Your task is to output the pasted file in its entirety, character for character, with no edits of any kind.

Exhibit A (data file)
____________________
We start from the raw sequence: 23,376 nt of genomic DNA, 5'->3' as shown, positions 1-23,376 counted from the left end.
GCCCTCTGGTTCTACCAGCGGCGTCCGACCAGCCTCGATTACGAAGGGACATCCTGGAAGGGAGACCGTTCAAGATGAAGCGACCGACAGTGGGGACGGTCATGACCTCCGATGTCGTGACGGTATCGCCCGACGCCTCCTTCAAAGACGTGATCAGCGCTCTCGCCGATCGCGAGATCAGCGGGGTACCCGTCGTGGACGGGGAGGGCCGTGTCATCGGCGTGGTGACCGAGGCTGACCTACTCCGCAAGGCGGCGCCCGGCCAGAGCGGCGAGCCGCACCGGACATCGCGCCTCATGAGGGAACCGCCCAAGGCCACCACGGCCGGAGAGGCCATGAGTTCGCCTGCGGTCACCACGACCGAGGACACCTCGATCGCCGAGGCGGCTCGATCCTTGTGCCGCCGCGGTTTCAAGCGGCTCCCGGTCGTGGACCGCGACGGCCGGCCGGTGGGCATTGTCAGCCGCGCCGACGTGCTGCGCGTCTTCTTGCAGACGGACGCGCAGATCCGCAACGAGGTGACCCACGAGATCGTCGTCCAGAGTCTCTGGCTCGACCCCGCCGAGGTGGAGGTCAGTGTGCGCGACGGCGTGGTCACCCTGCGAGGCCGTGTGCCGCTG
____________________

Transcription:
We start from the raw sequence: 23,376 nt of genomic DNA, 5'->3' as shown, positions 1-23,376 counted from the left end.
GCCCTCTGGTTCTACCAGCGGCGTCCGACCAGCCTCGATTACGAAGGGACATCCTGGAAGGGAGACCGTTCAAGATGAAGCGACCGACAGTGGGGACGGTCATGACCTCCGATGTCGTGACGGTATCGCCCGACGCCTCCTTCAAAGACGTGATCAGCGCTCTCGCCGATCGCGAGATCAGCGGGGTACCCGTCGTGGACGGGGAGGGCCGTGTCATCGGCGTGGTGACCGAGGCTGACCTACTCCGCAAGGCGGCGCCCGGCCAGAGCGGCGAGCCGCACCGGACATCGCGCCTCATGAGGGAACCGCCCAAGGCCACCACGGCCGGAGAGGCCATGAGTTCGCCTGCGGTCACCACGACCGAGGACACCTCGATCGCCGAGGCGGCTCGATCCTTGTGCCGCCGCGGTTTCAAGCGGCTCCCGGTCGTGGACCGCGACGGCCGGCCGGTGGGCATTGTCAGCCGCGCCGACGTGCTGCGCGTCTTCTTGCAGACGGACGCGCAGATCCGCAACGAGGTGACCCACGAGATCGTCGTCCAGAGTCTCTGGCTCGACCCCGCCGAGGTGGAGGTCAGTGTGCGCGACGGCGTGGTCACCCTGCGAGGCCGTGTGCCGCTG